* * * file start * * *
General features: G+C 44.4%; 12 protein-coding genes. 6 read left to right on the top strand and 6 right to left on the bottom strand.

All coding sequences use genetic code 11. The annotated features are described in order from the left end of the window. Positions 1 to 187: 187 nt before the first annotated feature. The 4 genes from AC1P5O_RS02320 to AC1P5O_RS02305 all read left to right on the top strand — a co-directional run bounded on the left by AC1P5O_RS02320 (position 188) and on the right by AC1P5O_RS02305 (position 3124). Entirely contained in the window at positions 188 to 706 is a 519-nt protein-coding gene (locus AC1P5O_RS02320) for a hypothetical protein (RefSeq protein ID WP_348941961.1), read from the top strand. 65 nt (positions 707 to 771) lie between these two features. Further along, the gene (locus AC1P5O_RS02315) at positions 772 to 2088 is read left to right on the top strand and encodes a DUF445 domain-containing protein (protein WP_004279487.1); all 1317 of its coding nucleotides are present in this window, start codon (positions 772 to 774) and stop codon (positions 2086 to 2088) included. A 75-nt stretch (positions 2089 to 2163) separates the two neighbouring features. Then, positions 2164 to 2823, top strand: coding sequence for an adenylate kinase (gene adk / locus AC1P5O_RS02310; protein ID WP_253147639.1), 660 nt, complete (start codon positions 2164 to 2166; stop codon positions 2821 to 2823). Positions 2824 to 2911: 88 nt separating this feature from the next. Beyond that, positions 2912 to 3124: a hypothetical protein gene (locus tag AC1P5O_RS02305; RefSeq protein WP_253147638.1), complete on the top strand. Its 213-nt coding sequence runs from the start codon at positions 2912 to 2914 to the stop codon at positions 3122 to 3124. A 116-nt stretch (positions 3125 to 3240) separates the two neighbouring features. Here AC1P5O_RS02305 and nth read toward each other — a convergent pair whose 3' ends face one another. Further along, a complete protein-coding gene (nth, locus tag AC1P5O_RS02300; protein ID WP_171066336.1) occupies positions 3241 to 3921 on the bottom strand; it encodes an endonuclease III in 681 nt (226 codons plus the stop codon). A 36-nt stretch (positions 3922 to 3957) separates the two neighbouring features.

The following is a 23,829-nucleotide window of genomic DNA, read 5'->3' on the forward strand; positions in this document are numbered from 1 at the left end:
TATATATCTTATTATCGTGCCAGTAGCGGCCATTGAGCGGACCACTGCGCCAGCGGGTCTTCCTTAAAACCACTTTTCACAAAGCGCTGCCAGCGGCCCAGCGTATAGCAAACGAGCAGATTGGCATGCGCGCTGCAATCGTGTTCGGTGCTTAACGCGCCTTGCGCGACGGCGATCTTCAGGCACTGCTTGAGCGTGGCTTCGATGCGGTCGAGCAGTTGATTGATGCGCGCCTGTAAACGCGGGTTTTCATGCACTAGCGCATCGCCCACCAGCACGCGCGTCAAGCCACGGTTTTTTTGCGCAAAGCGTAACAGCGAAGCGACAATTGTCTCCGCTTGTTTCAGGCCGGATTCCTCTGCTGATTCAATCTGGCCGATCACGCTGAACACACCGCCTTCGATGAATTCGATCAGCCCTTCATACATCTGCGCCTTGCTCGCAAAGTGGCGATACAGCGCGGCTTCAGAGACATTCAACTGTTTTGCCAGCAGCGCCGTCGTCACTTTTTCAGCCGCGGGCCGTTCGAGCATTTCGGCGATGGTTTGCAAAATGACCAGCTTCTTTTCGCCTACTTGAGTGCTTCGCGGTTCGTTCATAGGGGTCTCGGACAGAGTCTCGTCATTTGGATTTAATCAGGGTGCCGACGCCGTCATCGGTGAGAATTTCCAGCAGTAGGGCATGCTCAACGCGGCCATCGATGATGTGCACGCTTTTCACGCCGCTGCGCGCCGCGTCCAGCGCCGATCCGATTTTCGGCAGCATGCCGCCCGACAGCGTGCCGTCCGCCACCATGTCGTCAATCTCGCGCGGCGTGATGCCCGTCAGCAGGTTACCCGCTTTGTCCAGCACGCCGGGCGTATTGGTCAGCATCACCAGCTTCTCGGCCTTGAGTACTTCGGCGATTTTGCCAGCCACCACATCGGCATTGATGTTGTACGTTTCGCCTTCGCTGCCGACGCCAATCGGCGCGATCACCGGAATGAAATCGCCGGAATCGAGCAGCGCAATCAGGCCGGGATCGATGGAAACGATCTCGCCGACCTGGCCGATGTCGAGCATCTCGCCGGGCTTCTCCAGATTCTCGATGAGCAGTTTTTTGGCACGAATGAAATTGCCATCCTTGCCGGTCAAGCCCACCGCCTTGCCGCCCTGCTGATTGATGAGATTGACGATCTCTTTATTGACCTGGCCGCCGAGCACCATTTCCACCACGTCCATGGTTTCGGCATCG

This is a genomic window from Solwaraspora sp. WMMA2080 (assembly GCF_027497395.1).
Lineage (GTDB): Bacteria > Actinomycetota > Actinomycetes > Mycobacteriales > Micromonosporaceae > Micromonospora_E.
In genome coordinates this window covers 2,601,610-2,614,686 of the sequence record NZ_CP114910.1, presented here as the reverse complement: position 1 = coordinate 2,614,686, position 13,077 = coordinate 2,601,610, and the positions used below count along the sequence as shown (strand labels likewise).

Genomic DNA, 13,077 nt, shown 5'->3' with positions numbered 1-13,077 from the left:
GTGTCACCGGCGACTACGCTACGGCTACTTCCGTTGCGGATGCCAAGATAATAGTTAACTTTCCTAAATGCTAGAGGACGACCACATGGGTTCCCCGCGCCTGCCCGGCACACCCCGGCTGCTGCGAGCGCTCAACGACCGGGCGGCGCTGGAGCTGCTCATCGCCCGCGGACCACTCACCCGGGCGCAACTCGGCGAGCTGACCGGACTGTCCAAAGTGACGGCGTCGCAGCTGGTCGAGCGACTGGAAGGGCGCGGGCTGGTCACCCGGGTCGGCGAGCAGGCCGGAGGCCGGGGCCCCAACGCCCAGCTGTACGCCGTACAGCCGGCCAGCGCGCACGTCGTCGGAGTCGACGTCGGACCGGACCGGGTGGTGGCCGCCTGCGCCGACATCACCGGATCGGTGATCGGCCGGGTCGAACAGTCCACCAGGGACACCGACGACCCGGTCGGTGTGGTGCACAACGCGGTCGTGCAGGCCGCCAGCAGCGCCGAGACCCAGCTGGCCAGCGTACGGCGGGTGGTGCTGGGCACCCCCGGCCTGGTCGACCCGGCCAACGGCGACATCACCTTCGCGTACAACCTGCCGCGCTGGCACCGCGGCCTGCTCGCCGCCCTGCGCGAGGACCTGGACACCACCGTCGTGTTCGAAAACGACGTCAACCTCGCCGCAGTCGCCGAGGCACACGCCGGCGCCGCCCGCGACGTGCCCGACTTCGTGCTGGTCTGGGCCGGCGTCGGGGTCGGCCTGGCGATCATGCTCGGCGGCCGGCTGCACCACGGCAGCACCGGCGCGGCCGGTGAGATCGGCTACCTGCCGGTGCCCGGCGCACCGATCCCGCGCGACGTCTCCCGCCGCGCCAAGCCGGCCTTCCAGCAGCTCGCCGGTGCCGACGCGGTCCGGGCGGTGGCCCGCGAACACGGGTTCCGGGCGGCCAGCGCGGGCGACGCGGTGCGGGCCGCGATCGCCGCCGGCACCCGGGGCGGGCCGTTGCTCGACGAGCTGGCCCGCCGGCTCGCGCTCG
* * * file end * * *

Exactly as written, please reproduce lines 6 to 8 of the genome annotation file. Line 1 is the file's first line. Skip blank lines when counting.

Lineage (GTDB): Bacteria > Actinomycetota > Actinomycetes > Mycobacteriales > Micromonosporaceae > Micromonospora_E.
In genome coordinates this window covers 2,601,610-2,614,686 of the sequence record NZ_CP114910.1, presented here as the reverse complement: position 1 = coordinate 2,614,686, position 13,077 = coordinate 2,601,610, and the positions used below count along the sequence as shown (strand labels likewise).

Genomic DNA, 13,077 nt, shown 5'->3' with positions numbered 1-13,077 from the left: